Psalm 88 is the darkest corner in the book. It is a prayer of pain that expresses no hope. So why is it in the Bible?
In Psalm 8, David marvels at God’s majestic power displayed in creation. The vast heavens make him feel so insignificant. But is it true that men and women are too small to matter?
Psalms 95 Come, let us sing for joy to the Lord; let us shout aloud to the Rock of our salvation. 2 Let us come before him with thanksgiving and extol him with music and song. 3 For the Lord is the great God, the great King above all gods. 4 In his hand are the depths of the earth, and the mountain peaks belong to him. 5 The…
The first psalm describes the man blessed by God. He is like a tree planted by streams of water. But the wicked are like chaff blown away by the wind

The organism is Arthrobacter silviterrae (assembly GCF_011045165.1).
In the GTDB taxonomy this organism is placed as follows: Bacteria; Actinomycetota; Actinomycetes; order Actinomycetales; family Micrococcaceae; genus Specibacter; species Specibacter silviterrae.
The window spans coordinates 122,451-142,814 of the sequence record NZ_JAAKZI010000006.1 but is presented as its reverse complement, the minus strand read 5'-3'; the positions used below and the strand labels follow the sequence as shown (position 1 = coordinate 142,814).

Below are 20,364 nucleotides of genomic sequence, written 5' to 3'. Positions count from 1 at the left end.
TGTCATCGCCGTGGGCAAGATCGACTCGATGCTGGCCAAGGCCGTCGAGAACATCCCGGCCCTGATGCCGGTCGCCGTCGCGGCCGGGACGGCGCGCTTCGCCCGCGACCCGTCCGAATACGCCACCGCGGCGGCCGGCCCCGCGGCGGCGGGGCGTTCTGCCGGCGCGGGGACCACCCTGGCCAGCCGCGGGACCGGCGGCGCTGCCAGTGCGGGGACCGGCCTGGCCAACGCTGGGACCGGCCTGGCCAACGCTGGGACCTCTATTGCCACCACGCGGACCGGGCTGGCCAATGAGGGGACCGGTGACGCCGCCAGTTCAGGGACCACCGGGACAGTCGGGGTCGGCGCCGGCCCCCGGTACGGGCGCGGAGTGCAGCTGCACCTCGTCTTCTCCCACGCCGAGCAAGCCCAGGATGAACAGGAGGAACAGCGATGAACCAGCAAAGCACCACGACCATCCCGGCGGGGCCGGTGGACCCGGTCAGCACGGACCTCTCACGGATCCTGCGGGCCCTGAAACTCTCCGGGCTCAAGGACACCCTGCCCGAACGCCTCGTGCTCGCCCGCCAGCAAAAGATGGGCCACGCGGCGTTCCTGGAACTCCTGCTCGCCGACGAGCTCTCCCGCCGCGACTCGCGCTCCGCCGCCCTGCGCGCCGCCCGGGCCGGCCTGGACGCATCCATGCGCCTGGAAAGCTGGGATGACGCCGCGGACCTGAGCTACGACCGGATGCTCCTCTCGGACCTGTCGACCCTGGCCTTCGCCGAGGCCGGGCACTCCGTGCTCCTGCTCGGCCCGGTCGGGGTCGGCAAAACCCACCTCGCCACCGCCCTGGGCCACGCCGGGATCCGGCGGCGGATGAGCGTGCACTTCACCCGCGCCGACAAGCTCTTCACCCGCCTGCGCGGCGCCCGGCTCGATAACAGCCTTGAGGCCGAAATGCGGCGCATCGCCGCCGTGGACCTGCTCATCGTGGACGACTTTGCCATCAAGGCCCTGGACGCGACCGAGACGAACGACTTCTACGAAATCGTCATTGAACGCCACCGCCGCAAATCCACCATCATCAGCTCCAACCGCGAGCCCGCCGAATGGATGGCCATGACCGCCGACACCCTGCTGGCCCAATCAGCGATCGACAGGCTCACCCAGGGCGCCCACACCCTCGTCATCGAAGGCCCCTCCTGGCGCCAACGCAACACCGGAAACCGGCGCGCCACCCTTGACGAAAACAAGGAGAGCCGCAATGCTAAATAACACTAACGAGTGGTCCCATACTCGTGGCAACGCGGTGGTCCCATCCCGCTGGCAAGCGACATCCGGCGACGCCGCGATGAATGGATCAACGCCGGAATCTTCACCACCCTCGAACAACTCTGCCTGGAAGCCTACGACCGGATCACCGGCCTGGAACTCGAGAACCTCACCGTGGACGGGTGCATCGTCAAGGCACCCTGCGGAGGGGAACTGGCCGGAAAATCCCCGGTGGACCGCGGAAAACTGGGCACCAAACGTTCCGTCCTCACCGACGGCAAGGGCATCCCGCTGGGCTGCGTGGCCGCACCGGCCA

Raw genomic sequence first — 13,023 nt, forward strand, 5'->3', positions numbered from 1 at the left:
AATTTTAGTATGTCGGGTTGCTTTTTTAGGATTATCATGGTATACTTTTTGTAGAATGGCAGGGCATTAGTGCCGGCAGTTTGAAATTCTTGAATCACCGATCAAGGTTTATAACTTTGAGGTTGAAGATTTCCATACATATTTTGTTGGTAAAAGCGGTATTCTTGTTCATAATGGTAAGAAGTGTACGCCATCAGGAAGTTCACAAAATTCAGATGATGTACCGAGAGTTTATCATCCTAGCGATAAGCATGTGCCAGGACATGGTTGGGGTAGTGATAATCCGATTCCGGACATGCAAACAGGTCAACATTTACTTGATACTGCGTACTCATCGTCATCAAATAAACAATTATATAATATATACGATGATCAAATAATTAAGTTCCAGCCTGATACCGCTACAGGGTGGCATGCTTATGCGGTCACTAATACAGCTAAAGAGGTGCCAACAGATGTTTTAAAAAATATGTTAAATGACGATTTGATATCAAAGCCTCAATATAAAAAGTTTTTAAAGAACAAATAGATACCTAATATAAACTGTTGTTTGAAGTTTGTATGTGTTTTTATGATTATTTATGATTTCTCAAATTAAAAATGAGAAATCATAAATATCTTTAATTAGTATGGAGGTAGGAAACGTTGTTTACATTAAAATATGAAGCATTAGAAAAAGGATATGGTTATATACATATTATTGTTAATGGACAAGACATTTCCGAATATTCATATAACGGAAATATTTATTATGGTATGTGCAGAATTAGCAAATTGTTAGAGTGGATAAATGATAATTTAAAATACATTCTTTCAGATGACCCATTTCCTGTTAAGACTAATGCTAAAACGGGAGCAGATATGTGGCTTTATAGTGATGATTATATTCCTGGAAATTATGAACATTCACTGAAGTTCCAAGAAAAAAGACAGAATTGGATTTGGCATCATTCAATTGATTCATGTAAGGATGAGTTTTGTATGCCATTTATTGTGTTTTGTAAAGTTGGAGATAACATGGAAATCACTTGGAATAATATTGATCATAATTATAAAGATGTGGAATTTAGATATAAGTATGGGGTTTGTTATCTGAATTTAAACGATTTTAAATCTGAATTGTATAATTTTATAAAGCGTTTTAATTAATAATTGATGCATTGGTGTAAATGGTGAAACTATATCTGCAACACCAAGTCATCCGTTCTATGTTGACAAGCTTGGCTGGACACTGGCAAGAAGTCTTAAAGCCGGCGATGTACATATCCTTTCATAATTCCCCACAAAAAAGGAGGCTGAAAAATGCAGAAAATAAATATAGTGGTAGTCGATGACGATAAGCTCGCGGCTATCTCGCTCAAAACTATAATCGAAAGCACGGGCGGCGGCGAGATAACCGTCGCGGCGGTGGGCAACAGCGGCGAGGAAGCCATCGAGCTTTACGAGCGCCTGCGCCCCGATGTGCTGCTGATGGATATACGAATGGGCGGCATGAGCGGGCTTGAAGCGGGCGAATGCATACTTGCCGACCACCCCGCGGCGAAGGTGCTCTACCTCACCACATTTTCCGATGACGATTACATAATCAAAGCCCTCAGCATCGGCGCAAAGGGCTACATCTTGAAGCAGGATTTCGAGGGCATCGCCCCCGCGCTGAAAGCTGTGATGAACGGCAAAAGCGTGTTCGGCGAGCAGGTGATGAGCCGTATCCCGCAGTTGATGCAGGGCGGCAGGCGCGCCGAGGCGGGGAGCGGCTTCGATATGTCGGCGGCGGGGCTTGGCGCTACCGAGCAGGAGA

David says that men and women are weak, sinful, and transient. Sounds sort of depressing. But David isn’t depressed. His reflections on human frailty lead him to exuberant praise (Ps. 103:1-22).
Asaph knew that God had done good things for his people. But he wrestled with the painful reality that the wicked often fared just as well or even better — until he saw things from God’s viewpoint (Ps. 73:17).
When people hear the word “meditation,” they think of yoga. Yogic meditation is an attempt to escape reality. Biblical meditation is the embrace of the ultimate reality (Ps. 19:1-14).
Human life is a shadow, a mere breath, a mist that appears for a little while and then vanishes (Job 14:2; Ps. 39:5; Jas. 4:14). If this were my last day on earth, how would I live it?
The oldest psalm in the biblical collection is a prayer written by Moses (Ps. 90:1-17). He soberly considers the brevity of life and asks God for wisdom to live his few years well.